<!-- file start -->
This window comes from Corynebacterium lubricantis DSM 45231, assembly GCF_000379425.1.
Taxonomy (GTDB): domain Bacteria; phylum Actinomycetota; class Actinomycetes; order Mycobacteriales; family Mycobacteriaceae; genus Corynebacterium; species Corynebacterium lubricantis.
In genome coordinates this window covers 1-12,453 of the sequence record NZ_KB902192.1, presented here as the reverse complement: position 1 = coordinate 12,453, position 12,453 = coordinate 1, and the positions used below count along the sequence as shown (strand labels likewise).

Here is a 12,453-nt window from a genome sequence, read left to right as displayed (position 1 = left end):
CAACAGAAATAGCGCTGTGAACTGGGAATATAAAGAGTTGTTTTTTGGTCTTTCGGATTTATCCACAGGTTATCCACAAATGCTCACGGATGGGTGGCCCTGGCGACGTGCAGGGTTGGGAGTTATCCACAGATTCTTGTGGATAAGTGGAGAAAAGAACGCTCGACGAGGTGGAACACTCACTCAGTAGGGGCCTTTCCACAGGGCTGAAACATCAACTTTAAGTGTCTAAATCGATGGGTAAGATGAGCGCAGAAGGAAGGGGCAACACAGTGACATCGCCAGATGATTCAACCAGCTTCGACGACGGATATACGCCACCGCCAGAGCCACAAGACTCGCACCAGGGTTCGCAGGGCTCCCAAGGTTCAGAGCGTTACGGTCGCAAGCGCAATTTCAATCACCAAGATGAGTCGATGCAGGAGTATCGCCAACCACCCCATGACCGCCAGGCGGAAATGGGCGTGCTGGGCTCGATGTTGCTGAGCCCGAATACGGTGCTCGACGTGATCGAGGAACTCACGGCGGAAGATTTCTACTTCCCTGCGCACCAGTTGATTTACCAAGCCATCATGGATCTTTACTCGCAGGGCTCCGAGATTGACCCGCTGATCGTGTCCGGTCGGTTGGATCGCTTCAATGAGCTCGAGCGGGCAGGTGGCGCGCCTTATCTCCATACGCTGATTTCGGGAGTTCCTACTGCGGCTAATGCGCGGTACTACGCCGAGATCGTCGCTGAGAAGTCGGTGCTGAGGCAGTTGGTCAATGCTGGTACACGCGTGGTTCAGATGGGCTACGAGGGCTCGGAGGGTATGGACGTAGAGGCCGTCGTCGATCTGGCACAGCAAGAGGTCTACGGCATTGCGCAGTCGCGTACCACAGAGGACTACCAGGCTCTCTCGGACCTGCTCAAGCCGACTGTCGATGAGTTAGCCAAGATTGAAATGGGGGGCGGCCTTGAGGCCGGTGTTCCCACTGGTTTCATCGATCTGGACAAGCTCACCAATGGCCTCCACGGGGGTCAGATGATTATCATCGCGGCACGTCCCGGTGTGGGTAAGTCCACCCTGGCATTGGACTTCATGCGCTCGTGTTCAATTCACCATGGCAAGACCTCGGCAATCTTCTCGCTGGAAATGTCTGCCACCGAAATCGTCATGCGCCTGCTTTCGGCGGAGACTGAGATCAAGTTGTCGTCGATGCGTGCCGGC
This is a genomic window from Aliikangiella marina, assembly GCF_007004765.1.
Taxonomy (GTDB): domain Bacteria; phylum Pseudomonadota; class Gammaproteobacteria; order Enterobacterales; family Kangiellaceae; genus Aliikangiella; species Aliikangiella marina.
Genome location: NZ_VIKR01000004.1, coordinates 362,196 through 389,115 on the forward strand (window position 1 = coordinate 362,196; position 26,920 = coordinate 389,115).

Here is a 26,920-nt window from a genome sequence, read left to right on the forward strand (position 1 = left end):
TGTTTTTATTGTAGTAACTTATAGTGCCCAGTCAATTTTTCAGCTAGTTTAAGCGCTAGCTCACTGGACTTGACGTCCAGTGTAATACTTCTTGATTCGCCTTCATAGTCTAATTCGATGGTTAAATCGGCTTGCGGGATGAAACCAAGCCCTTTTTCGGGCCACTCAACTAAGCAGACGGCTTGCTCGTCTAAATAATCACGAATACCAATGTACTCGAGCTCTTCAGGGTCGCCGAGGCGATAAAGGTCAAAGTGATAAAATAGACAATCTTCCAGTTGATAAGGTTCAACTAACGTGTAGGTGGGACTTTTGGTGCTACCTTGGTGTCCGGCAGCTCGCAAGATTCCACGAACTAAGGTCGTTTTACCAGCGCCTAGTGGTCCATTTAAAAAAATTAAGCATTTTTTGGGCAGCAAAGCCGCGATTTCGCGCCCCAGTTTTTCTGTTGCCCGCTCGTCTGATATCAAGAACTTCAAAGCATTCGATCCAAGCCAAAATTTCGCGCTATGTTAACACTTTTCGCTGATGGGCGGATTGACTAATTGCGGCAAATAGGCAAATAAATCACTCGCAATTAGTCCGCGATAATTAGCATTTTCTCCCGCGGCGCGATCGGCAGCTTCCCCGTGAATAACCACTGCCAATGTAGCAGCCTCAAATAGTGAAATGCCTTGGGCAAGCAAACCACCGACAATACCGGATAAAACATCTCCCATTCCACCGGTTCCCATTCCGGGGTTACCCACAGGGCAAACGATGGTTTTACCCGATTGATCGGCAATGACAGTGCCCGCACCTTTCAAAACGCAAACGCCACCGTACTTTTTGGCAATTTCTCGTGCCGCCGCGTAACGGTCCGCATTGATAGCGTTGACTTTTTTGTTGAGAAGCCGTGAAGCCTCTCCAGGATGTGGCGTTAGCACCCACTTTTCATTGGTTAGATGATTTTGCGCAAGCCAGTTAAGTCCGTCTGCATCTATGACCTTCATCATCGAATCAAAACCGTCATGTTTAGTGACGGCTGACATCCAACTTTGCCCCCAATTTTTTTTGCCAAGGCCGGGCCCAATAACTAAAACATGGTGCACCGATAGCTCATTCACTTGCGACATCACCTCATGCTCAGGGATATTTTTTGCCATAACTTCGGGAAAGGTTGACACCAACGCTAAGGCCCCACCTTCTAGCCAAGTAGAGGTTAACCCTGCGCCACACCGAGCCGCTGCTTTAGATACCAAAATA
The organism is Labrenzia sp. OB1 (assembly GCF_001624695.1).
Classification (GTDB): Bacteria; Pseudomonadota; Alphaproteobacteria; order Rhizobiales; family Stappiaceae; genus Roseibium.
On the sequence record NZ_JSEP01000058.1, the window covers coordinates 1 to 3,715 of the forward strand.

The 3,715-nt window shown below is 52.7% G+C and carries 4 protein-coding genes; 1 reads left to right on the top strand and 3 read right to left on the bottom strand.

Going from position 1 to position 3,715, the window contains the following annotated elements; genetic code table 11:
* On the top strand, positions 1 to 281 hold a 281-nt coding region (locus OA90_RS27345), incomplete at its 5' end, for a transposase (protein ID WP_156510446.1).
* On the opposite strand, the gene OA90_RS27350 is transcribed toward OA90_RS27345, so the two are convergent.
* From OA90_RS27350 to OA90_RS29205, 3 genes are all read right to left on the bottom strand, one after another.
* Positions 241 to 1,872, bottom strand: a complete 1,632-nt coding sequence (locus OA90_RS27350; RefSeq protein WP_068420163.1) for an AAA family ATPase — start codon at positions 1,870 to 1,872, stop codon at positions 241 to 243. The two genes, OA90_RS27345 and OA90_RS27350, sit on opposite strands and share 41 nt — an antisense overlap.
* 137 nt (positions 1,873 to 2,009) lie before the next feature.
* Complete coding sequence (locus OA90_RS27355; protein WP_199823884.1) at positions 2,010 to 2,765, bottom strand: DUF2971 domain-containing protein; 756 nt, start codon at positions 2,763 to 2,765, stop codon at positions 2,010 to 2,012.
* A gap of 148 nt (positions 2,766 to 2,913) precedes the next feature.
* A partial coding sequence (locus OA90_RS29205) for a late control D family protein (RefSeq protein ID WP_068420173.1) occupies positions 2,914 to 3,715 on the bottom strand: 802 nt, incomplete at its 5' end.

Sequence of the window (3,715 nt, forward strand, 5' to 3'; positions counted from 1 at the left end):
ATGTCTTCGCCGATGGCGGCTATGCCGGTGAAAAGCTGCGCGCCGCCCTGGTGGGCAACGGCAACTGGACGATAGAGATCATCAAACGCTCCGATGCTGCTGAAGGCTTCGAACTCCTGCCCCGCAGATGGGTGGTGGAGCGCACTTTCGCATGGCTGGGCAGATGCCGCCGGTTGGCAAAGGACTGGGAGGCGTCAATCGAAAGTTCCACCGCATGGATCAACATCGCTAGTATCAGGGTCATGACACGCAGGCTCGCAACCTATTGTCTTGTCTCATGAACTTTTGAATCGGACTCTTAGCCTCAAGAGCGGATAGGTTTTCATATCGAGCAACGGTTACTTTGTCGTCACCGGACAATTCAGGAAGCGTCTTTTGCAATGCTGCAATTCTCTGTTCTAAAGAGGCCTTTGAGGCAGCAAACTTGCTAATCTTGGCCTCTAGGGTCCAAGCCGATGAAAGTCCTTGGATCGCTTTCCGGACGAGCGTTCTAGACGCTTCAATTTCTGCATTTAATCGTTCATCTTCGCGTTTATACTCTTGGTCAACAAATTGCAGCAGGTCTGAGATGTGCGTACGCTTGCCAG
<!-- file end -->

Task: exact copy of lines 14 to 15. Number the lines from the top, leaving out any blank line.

The 3,715-nt window shown below is 52.7% G+C and carries 4 protein-coding genes; 1 reads left to right on the top strand and 3 read right to left on the bottom strand.

Going from position 1 to position 3,715, the window contains the following annotated elements; genetic code table 11: